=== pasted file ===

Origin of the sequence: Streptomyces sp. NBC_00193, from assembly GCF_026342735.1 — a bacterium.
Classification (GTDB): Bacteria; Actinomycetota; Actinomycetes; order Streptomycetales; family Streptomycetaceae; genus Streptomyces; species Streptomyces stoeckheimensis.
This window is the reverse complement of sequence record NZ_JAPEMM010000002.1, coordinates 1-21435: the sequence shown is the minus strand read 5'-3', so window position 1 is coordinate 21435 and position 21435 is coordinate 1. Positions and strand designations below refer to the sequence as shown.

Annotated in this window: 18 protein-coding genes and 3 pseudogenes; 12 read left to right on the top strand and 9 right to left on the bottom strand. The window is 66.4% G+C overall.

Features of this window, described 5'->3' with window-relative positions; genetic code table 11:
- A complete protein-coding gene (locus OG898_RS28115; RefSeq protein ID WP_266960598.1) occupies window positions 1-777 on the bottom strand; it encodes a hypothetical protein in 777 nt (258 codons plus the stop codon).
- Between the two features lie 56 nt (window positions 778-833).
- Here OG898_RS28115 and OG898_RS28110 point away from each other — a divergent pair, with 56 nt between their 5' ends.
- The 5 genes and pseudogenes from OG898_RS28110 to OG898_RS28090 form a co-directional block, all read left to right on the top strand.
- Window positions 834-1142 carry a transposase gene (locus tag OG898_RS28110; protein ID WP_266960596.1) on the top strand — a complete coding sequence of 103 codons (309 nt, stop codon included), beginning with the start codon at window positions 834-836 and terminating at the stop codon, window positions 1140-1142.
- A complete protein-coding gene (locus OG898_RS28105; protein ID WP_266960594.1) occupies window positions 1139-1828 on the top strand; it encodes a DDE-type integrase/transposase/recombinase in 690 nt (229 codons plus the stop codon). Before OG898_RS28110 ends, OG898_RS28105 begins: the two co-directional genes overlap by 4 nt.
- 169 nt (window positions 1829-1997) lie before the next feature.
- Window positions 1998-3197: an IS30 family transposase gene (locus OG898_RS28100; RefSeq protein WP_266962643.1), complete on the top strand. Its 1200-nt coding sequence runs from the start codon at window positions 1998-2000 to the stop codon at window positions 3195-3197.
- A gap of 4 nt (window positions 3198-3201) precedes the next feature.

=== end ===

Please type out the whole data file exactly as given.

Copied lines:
Origin of the sequence: Streptomyces sp. NBC_00193, from assembly GCF_026342735.1 — a bacterium.
Classification (GTDB): Bacteria; Actinomycetota; Actinomycetes; order Streptomycetales; family Streptomycetaceae; genus Streptomyces; species Streptomyces stoeckheimensis.
This window is the reverse complement of sequence record NZ_JAPEMM010000002.1, coordinates 1-21435: the sequence shown is the minus strand read 5'-3', so window position 1 is coordinate 21435 and position 21435 is coordinate 1. Positions and strand designations below refer to the sequence as shown.

Annotated in this window: 18 protein-coding genes and 3 pseudogenes; 12 read left to right on the top strand and 9 right to left on the bottom strand. The window is 66.4% G+C overall.

Features of this window, described 5'->3' with window-relative positions; genetic code table 11:
- A complete protein-coding gene (locus OG898_RS28115; RefSeq protein ID WP_266960598.1) occupies window positions 1-777 on the bottom strand; it encodes a hypothetical protein in 777 nt (258 codons plus the stop codon).
- Between the two features lie 56 nt (window positions 778-833).
- Here OG898_RS28115 and OG898_RS28110 point away from each other — a divergent pair, with 56 nt between their 5' ends.
- The 5 genes and pseudogenes from OG898_RS28110 to OG898_RS28090 form a co-directional block, all read left to right on the top strand.
- Window positions 834-1142 carry a transposase gene (locus tag OG898_RS28110; protein ID WP_266960596.1) on the top strand — a complete coding sequence of 103 codons (309 nt, stop codon included), beginning with the start codon at window positions 834-836 and terminating at the stop codon, window positions 1140-1142.
- A complete protein-coding gene (locus OG898_RS28105; protein ID WP_266960594.1) occupies window positions 1139-1828 on the top strand; it encodes a DDE-type integrase/transposase/recombinase in 690 nt (229 codons plus the stop codon). Before OG898_RS28110 ends, OG898_RS28105 begins: the two co-directional genes overlap by 4 nt.
- 169 nt (window positions 1829-1997) lie before the next feature.
- Window positions 1998-3197: an IS30 family transposase gene (locus OG898_RS28100; RefSeq protein WP_266962643.1), complete on the top strand. Its 1200-nt coding sequence runs from the start codon at window positions 1998-2000 to the stop codon at window positions 3195-3197.
- A gap of 4 nt (window positions 3198-3201) precedes the next feature.